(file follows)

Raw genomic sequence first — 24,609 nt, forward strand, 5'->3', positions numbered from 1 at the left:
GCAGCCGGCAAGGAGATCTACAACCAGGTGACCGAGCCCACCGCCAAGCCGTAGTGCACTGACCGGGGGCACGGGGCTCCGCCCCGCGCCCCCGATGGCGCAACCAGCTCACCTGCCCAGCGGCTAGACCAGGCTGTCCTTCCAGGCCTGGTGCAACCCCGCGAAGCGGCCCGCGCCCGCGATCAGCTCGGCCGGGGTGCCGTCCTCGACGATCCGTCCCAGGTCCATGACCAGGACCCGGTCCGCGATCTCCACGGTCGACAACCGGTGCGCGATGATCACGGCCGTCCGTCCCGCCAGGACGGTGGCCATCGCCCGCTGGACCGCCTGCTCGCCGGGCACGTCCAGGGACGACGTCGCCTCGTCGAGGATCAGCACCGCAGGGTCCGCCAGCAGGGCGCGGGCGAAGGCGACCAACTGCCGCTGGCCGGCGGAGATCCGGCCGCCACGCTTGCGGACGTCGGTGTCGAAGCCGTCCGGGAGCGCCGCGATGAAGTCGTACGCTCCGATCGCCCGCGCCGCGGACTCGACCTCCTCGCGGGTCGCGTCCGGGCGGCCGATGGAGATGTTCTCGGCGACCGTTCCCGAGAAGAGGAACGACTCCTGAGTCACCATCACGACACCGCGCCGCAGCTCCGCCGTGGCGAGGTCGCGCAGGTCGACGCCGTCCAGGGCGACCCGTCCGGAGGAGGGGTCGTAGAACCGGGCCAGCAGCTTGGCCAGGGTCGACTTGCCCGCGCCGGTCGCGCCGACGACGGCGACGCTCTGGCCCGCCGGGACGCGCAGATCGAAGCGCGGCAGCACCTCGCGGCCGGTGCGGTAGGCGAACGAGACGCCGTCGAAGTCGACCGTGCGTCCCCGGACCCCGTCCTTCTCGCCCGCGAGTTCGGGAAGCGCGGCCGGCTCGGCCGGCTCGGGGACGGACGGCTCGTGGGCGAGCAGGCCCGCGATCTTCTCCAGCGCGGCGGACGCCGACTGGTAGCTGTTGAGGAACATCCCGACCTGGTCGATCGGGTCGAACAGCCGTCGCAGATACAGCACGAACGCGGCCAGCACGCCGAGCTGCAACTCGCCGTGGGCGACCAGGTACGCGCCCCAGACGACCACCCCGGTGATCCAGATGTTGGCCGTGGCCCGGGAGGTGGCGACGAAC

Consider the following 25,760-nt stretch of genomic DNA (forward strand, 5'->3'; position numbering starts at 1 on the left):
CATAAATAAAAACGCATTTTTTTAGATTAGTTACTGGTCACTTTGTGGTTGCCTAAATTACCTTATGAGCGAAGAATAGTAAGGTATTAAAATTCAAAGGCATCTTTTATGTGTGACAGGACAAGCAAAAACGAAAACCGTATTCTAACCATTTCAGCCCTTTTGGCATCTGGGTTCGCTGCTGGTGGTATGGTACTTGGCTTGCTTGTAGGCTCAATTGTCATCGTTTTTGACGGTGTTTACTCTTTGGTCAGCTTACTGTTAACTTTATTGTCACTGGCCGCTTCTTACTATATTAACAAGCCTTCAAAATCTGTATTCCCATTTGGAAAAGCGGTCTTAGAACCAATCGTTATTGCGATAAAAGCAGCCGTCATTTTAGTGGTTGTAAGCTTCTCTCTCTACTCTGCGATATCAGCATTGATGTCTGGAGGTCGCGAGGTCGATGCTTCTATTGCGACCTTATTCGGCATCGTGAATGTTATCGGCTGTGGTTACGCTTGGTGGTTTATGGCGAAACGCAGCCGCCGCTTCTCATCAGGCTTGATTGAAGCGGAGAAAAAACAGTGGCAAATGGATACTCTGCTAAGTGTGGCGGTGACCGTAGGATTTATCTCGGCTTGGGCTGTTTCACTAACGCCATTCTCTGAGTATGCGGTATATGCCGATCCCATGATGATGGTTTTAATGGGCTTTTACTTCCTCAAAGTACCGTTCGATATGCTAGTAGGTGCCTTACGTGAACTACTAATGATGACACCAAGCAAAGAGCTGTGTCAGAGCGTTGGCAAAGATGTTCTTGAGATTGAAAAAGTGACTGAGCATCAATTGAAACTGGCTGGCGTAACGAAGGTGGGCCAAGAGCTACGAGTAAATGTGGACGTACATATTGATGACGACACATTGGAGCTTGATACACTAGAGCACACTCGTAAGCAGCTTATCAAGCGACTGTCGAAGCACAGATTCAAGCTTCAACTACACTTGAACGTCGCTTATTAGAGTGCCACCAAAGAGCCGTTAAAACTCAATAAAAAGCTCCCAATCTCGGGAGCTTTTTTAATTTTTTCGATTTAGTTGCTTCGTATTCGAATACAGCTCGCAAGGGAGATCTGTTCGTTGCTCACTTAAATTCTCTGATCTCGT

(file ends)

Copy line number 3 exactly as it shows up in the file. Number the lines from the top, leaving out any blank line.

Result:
Consider the following 25,760-nt stretch of genomic DNA (forward strand, 5'->3'; position numbering starts at 1 on the left):